All businesses need working capital to operate successfully.
Working capital is calculated by taking the business’s current assets and subtracting its current liabilities.
Cash is the most critical component of working capital, which is why SURPLUS cash comes up as a topic in virtually ALL deals.
So what is surplus cash and why is it important? Let’s take a look…
Assume this is the balance sheet in your deal:
We need to track working capital in deals because it’s the fuel for driving the business. And cash is the spark plug that fires the engine. Without cash, a business can’t trade.
Your inventory and AR can be really high. Your payables can be zero. But cash is required for short term expenses like payroll, rent, utility costs, etc.
Without it, you’re doomed.
Understanding the true cash requirements of a business is a two-stage process…
For quickly evaluating deals and making offers, use one month of sales revenue as the minimum cash you will require.
So a business generating $1.2 million annually will require $100K of cash. That’s sufficient to value the business, structure the deal and make an offer.
During the financial due diligence phase of the acquisition process you need to do more in-depth cash flow forecasting, ideally month by month.
All businesses are seasonal, both in terms of revenue IN to the business and payments OUT (taxes, in particular).
Understanding the lowest cash-generating month is important in the final stage of the deal so you can ensure the business is properly capitalized immediately after closing. (I will cover this in a future post.)
If you are a member of the Dealmaker CEO program, you already know how to do this. There is a video training and model you can use as a guide.
In stage one, understanding the current cash position is critical for a deal.
Imagine you are making an offer on a business with the following financials:
This is a simple calculation. Assuming you are buying at a 3X multiple, the enterprise value (EV) would be $720K. There is no debt to inherit and therefore nothing to subtract from the deal.
The cash is $100K, which is the ideal amount. So no SURPLUS cash, but no cash DEFICIT either.
If we had a cash DEFICIT, there’d be less cash than you need. So if there was only $50K in cash, you would REDUCE the purchase price by $50K.
But if the cash was $200K, you would have a $100K SURPLUS. This is the cash owned by the business (and therefore the owner) over and above the minimum amount needed to trade.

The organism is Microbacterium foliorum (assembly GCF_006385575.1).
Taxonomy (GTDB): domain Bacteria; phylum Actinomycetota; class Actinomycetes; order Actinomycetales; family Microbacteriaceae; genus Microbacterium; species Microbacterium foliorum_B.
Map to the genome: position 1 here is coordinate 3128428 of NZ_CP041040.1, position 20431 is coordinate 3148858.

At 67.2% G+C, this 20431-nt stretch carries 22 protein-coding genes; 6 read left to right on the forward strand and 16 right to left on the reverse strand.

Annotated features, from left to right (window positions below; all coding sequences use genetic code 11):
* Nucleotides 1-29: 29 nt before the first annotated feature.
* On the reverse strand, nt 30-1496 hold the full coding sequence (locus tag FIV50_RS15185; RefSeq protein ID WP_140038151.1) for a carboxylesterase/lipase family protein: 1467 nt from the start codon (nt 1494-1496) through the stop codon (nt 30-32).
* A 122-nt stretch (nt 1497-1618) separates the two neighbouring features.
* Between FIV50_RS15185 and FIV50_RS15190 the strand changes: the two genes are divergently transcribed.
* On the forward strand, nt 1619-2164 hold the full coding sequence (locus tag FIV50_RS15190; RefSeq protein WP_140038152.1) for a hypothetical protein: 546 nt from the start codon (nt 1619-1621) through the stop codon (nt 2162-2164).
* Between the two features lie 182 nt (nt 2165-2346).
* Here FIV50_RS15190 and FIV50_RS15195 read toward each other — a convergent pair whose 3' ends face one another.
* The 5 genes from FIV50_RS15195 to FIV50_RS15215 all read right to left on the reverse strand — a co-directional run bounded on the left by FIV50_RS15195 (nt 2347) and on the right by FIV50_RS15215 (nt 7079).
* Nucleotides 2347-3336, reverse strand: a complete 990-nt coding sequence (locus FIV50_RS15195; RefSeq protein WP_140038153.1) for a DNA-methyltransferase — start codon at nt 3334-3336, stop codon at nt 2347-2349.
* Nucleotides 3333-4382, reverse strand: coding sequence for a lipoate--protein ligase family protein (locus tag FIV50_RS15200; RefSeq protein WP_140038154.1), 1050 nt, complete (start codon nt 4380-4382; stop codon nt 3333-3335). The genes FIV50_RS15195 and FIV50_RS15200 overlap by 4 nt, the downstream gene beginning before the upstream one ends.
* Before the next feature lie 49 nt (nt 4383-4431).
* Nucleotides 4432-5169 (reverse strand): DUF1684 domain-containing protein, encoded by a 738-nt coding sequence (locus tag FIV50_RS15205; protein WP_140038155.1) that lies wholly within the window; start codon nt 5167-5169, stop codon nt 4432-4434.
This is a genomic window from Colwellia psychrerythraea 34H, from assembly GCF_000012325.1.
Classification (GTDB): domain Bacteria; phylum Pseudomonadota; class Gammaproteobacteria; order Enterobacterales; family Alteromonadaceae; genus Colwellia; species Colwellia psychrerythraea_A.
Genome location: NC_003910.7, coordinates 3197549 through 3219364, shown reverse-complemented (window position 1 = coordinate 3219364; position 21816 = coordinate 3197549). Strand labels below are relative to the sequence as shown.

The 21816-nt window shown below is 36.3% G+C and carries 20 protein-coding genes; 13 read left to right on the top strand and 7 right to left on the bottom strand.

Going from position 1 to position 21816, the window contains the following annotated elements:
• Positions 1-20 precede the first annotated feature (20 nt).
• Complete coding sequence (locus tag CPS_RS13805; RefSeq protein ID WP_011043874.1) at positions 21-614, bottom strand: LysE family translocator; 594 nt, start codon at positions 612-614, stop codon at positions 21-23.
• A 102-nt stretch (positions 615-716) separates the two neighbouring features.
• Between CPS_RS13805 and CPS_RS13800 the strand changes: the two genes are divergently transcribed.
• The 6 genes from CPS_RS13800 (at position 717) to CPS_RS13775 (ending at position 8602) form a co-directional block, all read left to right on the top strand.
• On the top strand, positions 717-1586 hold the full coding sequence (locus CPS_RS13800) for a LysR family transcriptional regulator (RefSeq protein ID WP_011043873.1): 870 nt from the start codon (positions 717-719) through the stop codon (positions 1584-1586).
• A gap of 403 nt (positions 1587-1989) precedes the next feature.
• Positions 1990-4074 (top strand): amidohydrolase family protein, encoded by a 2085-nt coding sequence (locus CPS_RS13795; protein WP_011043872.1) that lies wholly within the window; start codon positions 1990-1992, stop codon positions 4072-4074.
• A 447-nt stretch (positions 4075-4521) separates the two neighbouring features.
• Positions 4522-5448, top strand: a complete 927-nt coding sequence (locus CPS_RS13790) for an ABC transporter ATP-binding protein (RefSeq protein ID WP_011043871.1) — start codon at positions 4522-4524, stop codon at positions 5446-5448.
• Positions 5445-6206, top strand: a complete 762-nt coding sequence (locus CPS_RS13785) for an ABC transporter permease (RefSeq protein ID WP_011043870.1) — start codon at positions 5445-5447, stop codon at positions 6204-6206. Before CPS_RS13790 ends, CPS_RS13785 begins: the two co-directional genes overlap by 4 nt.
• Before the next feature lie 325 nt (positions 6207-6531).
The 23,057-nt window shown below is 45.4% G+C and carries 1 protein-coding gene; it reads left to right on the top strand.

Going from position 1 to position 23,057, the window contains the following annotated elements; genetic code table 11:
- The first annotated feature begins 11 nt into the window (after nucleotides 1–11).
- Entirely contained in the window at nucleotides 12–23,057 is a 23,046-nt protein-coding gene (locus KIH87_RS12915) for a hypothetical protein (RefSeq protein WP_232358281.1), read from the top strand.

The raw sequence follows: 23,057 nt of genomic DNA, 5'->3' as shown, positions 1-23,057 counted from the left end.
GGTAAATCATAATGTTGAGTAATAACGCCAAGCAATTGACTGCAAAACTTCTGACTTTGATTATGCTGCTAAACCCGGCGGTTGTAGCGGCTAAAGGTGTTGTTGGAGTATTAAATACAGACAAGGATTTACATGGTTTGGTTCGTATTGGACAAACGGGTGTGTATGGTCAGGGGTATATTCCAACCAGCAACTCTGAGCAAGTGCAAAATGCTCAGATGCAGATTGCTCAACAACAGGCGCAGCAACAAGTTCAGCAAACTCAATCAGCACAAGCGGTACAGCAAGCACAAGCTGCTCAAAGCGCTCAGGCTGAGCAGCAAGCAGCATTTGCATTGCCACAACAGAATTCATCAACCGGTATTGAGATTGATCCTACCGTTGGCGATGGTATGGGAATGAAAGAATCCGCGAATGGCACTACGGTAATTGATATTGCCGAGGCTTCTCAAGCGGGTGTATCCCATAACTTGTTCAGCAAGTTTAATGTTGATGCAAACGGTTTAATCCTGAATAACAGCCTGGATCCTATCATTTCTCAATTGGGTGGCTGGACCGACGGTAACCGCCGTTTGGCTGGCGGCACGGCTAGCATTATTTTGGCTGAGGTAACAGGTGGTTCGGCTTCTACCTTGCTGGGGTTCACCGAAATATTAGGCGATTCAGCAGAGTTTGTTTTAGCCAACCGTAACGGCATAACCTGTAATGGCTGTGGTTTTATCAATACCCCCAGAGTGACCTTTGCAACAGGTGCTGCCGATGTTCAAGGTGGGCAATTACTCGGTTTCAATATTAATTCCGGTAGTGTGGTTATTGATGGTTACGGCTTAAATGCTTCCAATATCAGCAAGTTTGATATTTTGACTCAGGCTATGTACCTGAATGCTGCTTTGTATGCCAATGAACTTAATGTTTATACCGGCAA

With surplus cash, although you’d ADD it to the purchase price, you can use it for financing the closing payment.
In other words, with $200K in cash the deal would now be valued at $820K ($720K + $100K surplus). You are essentially buying the cash from the owner at the time of closing and then using it to close the deal.
Why do businesses build up surplus cash? There could be several reasons.
Some business owners also like to be conservative and keep a healthy cash balance in the business as a safety net. Others want a war chest so they can seize on sudden opportunities that may require additional working capital.
Some owners may build up surplus cash for tax reasons. In the U.K. for example, the tax rate on selling a business (including the cash inside of it) is LESS than it would be for drawing that cash as a salary, bonus or dividend.
In summary, you should target one-twelfth of annual revenue as the minimum cash needed in the business at the time of closing.
Cash ABOVE that is considered surplus and needs to be added to the valuation, although you can use it to finance the closing payment.
Cash BELOW that is deficit cash and needs to be subtracted from the valuation. In this case, you may need to allocate some of your acquisition financing to top off the cash balance in the business.
Most financiers (including the SBA) will provide acquisition financing plus separate working capital financing to trade (and grow) the business.
So that’s the concept of surplus cash. How to calculate it, adjust for it and even use it to finance a deal. Remember…
Revenue is vanity. Profit is sanity. But CASH is REALITY.
Until next time, bye for now.
P.S. I’m always looking for tips on what topics related to the business buying process you’d like to know more about? Click here to let me know and I’ll address them in upcoming posts!